So the dark days and sub-zero temperatures are rapidly descending on all of us, and when you have horses, it can really get tough!
There are plenty of winter ailments that spring up when horses are turned out in wet boggy conditions. One of the most common is of course mud fever. Mud fever is not just caused by mud – it is attributed to bacteria that can enter the skin and is found in damp conditions, for instance wet feathers.
Symptoms of mud fever can vary from mild lumps to very severe infection and usually the skin oozes serum, which dries into scabs, creating a lumpy skin surface, that can swell and become inflamed. Luckily, there are a few ways to tackle this condition.
The first is with prevention; you can try to prevent the wet and mud clinging to your horse’s legs in the first place by using turn out wraps on the legs or alternatively applying a barrier cream or powder, such as Keratex Mud Shield Powder, which we stock and is very popular with our customers.
Treating mud fever can be an uphill struggle, but keeping affected areas clean and above all as dry as possible is key. A specially formulated antibacterial scrub such as TriScrub or Naf equiCleanse can help to remove dead skin and promote healing; skin should be gently but thoroughly cleaned and the scabs should be gently removed for the healing process to begin (poultice if necessary, don’t just pick them off). The hair may need trimming away to aid cleaning and a wound gel or powder may be applied. The affected area will appear raw and will be sore, so it’s important to try to keep on top of the condition.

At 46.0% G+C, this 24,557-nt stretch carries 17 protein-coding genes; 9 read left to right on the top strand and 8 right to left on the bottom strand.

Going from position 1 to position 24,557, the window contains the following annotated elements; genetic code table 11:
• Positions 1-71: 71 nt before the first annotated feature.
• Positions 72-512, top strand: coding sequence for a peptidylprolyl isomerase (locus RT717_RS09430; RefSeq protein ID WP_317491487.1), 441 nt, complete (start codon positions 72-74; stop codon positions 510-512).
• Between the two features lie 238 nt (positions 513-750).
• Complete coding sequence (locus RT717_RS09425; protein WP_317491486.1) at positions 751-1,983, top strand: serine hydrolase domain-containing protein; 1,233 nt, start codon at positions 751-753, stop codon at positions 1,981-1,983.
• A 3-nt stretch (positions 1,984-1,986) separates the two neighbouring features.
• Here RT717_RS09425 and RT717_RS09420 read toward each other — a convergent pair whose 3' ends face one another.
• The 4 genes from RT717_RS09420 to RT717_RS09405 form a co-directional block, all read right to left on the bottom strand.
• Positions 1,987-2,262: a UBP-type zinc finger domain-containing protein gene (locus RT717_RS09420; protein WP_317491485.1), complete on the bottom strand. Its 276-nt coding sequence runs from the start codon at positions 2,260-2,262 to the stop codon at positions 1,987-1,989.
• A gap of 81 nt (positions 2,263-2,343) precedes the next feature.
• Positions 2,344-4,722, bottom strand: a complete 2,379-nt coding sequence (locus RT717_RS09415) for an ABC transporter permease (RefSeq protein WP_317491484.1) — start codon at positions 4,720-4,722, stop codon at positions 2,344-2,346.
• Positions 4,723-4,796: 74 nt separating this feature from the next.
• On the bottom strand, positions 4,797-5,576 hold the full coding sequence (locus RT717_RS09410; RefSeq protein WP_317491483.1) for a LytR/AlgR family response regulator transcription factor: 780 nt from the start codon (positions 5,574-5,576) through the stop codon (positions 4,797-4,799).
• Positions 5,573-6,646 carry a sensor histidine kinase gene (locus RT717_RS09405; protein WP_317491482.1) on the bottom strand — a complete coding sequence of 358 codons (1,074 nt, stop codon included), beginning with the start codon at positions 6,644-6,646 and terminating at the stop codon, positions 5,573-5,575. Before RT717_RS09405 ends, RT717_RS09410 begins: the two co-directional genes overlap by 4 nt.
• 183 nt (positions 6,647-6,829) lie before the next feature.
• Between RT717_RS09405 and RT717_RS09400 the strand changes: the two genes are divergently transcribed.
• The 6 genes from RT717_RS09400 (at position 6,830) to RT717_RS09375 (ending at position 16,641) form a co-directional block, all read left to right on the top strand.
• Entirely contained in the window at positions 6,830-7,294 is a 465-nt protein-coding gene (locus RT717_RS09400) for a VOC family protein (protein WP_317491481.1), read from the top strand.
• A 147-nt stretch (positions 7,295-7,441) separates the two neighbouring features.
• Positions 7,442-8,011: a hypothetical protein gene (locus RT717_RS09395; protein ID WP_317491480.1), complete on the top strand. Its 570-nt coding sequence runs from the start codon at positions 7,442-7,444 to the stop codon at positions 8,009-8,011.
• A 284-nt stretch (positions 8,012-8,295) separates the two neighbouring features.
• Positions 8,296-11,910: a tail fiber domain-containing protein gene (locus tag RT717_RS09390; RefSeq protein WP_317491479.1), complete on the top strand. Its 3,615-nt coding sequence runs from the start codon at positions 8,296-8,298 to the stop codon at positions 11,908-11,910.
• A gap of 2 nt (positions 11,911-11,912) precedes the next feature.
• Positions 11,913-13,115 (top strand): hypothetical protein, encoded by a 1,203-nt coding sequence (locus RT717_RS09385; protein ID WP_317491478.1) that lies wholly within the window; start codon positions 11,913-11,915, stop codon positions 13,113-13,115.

We understand that this can all sound a bit overwhelming and daunting if you’ve never had a horse that suffers from mud fever before. An excellent treatment plan to follow is the Carr Day & Martin 3 step mud protection program of Cleanse-Heal-Protect, which involves washing the affected areas with their Gallop Medicated Shampoo, then applying the Wound Cream and wrapping the legs in cling film (not too tightly!) to soften the scabs overnight so they can be removed without picking them, finally being followed by the application of ProtectionPlus, their excellent waterproof antibacterial barrier cream, which protects the vulnerable areas whilst natural antibacterial agents fight off the fever causing bacteria.
Once a horse has suffered from mud fever there may be a recurring sensitivity to the problem, so prevention is an important tactic in tackling mud fever.
Written by Natalie Scott